Judge dismisses Sierra Club lawsuit
April 18, 2003
CORPUS CHRISTI, Texas- A federal judge on Friday dismissed a lawsuit by the Lone Star Chapter of the Sierra Club that was intended to stop drilling on the Padre Island National Seashore.
The Sierra Club filed a lawsuit against the federal government in April 2002, seeking to halt heavy truck traffic involved in the drilling. The group said it posed an imminent threat to the endangered Kemp's ridley sea turtles.
U.S. District Judge John Rainey ruled that the defendants were taking the appropriate steps to protect the Kemp's ridley sea turtle, Texas Land Commissioner Jerry Patterson said.
"If this indeed is the end to this lawsuit, then I look forward to working with the Sierra Club to do all we can to protect the fragile ecosystem along the coast," Patterson said.
Sierra Club spokesman Fred Richardson said the group was disappointed with the court ruling "but we think there is a good possibility for a successful appeal."
Defendants in the lawsuit included the Interior Secretary Gale Norton, the National Parks Service, the U.S. Fish and Wildlife Service, the Texas General Land Office and drilling company BNP Petroleum Corp.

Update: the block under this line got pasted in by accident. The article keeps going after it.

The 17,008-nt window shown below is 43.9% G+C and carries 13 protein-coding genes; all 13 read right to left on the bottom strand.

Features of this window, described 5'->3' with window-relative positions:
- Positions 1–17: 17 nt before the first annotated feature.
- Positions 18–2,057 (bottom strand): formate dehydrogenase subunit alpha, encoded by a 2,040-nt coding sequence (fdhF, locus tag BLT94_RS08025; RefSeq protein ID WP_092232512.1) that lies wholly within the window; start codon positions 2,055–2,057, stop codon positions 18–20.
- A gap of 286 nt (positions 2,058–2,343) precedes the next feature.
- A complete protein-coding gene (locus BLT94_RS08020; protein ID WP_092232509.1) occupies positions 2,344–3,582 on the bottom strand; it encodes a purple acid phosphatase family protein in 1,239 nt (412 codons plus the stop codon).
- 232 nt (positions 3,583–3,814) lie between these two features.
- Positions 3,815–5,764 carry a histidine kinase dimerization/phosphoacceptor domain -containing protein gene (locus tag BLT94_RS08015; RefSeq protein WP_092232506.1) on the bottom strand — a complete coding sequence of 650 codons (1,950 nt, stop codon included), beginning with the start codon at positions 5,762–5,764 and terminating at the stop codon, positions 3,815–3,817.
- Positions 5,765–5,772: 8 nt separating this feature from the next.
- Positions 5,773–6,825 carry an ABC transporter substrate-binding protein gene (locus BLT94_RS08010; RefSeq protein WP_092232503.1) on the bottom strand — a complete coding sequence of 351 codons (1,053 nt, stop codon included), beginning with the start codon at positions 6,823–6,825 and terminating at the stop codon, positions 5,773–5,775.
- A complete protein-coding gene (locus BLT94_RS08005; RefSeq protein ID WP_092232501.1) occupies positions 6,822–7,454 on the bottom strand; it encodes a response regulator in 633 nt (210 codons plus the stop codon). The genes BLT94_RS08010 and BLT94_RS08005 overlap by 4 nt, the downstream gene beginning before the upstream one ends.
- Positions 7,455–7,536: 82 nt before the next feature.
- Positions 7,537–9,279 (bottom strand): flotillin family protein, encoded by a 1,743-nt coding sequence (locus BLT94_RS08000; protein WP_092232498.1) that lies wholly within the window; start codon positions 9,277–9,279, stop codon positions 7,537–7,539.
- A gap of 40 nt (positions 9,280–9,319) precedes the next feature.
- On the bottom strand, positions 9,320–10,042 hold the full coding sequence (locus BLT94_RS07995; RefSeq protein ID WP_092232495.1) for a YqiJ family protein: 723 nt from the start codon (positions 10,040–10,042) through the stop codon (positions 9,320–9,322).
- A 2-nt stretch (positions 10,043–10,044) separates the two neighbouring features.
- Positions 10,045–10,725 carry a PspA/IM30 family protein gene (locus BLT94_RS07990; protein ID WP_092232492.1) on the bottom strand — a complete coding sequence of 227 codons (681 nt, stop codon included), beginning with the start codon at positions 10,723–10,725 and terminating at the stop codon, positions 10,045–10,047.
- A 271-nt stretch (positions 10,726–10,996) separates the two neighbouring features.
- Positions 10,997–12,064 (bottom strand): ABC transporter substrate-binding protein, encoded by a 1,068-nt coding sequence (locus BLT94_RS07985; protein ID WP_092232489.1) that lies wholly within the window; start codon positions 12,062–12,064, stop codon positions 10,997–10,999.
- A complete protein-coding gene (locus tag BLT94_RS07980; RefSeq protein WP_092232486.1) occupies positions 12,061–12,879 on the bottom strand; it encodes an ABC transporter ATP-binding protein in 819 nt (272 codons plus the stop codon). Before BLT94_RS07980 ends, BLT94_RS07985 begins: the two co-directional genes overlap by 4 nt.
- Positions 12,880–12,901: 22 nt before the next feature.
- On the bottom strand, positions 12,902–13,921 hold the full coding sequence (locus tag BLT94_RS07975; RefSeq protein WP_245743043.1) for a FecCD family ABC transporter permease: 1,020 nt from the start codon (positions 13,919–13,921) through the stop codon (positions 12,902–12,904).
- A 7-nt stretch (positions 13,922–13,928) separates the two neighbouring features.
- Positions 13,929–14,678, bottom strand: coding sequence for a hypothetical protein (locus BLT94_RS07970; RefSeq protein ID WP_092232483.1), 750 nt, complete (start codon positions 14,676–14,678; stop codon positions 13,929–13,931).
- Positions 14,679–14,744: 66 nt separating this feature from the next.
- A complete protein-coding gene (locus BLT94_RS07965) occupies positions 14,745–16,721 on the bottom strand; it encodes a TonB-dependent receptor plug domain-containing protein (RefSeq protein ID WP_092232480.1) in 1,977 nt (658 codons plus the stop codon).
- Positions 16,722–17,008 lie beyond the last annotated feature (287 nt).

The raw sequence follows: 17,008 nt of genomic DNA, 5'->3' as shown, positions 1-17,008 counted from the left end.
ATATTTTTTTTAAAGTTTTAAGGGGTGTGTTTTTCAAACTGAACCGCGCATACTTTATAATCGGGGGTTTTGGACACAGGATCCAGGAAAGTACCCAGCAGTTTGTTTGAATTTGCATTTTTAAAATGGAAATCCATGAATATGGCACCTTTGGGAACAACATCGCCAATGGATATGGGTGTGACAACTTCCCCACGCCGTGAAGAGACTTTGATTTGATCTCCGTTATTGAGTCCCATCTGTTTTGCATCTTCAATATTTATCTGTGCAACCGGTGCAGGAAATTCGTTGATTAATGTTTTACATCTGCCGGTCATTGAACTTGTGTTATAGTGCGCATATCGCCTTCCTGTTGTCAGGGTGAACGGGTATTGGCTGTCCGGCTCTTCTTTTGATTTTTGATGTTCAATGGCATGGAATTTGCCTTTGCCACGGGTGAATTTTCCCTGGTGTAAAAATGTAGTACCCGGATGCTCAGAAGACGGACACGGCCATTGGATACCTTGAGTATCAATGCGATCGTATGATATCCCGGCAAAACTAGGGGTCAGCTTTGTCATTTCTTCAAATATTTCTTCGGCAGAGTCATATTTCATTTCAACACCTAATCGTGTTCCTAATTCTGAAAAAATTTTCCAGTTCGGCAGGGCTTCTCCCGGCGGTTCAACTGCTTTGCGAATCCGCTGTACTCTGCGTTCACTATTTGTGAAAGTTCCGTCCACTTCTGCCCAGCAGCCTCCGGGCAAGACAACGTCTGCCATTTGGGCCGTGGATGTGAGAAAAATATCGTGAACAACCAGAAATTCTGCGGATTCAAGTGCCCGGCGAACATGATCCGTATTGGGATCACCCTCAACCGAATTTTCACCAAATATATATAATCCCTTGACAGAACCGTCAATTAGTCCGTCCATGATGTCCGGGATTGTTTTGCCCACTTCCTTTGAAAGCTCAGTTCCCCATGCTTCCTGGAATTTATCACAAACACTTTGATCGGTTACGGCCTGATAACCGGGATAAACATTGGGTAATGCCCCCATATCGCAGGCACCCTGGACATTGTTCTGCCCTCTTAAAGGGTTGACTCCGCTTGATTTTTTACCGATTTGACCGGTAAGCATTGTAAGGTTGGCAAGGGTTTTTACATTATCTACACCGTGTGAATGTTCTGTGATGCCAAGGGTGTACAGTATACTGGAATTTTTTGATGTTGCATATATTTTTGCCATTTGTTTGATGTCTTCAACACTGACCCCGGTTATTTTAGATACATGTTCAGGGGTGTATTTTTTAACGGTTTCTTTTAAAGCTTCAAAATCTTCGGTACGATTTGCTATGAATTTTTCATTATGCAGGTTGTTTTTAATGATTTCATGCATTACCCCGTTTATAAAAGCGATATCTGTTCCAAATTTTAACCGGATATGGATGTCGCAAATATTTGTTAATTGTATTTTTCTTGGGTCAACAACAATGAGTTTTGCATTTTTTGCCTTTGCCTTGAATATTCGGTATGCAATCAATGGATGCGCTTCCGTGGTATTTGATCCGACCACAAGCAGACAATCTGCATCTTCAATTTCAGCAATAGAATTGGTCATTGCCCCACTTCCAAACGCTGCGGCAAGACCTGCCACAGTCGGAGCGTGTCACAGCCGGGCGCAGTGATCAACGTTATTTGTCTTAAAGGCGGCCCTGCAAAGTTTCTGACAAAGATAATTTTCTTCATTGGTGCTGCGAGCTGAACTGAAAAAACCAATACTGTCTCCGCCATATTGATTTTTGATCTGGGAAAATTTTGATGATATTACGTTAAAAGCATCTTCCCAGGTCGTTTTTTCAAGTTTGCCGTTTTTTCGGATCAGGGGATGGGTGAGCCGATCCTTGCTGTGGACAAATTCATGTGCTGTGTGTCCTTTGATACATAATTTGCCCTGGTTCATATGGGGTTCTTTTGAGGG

The Sierra Club had amended its lawsuit in December after the National Park Service approved two new wells on the national seashore.
BNP uses the beach as a road to reach wells. The Sierra Club had said the Park Service violated the Endangered Species Act by ignoring the threat that BNP's trucks pose to turtles, which come ashore to nest.
BNP and Interior Department officials have said there is nothing new about gas drilling on Padre Island. A BNP spokesman has said there have been more than 70 permits issued to drill for oil and gas on the island, where drilling has taken place continuously since the 1950s.
Officials with the national seashore have said they found the drilling would have a minimal impact on the wildlife, the Corpus Christi Caller times has reported.
"They relied on their opinion, their intuition and their gut," Richardson said. "What we were trying to do is force the National Park Service to use good science in making a determination that the drilling could go forward."
BNP did not immediately return a telephone call from The Associated Press Friday. The Department of Interior did not immediately comment.
The 68-mile long national seashore is the longest natural barrier
island in the world and is home to 13 endangered or threatened species,
including the Kemp's ridley, loggerhead, green, and hawksbill sea
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